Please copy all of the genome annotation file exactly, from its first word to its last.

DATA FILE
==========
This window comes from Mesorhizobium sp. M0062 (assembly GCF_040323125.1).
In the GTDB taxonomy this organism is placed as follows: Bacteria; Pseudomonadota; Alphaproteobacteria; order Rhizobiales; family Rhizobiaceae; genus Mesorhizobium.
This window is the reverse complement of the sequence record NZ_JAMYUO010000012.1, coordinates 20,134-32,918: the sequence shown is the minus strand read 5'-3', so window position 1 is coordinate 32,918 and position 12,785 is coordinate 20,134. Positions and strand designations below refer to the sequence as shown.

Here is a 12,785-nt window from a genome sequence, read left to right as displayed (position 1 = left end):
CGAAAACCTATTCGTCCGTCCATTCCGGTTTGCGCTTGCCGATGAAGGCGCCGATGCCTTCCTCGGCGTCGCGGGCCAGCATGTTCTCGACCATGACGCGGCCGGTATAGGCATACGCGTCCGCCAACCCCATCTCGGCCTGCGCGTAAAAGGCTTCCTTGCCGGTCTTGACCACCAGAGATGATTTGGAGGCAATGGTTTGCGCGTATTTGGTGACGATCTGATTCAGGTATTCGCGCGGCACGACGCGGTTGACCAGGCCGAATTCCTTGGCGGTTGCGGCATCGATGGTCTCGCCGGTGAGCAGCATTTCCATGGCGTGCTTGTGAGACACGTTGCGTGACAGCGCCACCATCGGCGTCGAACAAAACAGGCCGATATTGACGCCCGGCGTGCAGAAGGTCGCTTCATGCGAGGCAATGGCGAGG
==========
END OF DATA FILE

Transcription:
This window comes from Mesorhizobium sp. M0062 (assembly GCF_040323125.1).
In the GTDB taxonomy this organism is placed as follows: Bacteria; Pseudomonadota; Alphaproteobacteria; order Rhizobiales; family Rhizobiaceae; genus Mesorhizobium.
This window is the reverse complement of the sequence record NZ_JAMYUO010000012.1, coordinates 20,134-32,918: the sequence shown is the minus strand read 5'-3', so window position 1 is coordinate 32,918 and position 12,785 is coordinate 20,134. Positions and strand designations below refer to the sequence as shown.

Here is a 12,785-nt window from a genome sequence, read left to right as displayed (position 1 = left end):
CGAAAACCTATTCGTCCGTCCATTCCGGTTTGCGCTTGCCGATGAAGGCGCCGATGCCTTCCTCGGCGTCGCGGGCCAGCATGTTCTCGACCATGACGCGGCCGGTATAGGCATACGCGTCCGCCAACCCCATCTCGGCCTGCGCGTAAAAGGCTTCCTTGCCGGTCTTGACCACCAGAGATGATTTGGAGGCAATGGTTTGCGCGTATTTGGTGACGATCTGATTCAGGTATTCGCGCGGCACGACGCGGTTGACCAGGCCGAATTCCTTGGCGGTTGCGGCATCGATGGTCTCGCCGGTGAGCAGCATTTCCATGGCGTGCTTGTGAGACACGTTGCGTGACAGCGCCACCATCGGCGTCGAACAAAACAGGCCGATATTGACGCCCGGCGTGCAGAAGGTCGCTTCATGCGAGGCAATGGCGAGG